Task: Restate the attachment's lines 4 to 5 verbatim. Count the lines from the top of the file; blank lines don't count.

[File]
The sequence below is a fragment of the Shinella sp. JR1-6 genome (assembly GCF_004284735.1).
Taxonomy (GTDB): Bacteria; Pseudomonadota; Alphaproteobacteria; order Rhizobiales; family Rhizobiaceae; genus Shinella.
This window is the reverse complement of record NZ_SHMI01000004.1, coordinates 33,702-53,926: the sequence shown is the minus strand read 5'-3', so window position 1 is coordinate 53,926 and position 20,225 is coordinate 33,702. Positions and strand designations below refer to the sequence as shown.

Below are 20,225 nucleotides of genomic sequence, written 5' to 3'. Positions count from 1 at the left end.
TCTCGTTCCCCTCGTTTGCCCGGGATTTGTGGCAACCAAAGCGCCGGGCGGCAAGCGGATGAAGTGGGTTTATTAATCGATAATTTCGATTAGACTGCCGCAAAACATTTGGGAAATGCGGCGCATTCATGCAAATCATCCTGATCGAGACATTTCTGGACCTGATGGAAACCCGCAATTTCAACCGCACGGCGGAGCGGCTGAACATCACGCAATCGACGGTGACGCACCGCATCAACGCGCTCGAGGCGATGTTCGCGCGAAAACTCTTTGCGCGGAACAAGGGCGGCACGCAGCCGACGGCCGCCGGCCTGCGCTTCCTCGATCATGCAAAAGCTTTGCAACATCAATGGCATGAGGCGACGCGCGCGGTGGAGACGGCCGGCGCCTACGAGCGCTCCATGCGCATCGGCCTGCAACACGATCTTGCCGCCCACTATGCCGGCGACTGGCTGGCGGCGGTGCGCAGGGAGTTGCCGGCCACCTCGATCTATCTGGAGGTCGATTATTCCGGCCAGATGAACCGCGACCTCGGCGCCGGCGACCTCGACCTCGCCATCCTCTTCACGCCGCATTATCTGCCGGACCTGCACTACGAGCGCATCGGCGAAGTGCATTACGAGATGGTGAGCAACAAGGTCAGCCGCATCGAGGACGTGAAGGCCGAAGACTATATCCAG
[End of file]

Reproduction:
Below are 20,225 nucleotides of genomic sequence, written 5' to 3'. Positions count from 1 at the left end.
TCTCGTTCCCCTCGTTTGCCCGGGATTTGTGGCAACCAAAGCGCCGGGCGGCAAGCGGATGAAGTGGGTTTATTAATCGATAATTTCGATTAGACTGCCGCAAAACATTTGGGAAATGCGGCGCATTCATGCAAATCATCCTGATCGAGACATTTCTGGACCTGATGGAAACCCGCAATTTCAACCGCACGGCGGAGCGGCTGAACATCACGCAATCGACGGTGACGCACCGCATCAACGCGCTCGAGGCGATGTTCGCGCGAAAACTCTTTGCGCGGAACAAGGGCGGCACGCAGCCGACGGCCGCCGGCCTGCGCTTCCTCGATCATGCAAAAGCTTTGCAACATCAATGGCATGAGGCGACGCGCGCGGTGGAGACGGCCGGCGCCTACGAGCGCTCCATGCGCATCGGCCTGCAACACGATCTTGCCGCCCACTATGCCGGCGACTGGCTGGCGGCGGTGCGCAGGGAGTTGCCGGCCACCTCGATCTATCTGGAGGTCGATTATTCCGGCCAGATGAACCGCGACCTCGGCGCCGGCGACCTCGACCTCGCCATCCTCTTCACGCCGCATTATCTGCCGGACCTGCACTACGAGCGCATCGGCGAAGTGCATTACGAGATGGTGAGCAACAAGGTCAGCCGCATCGAGGACGTGAAGGCCGAAGACTATATCCAG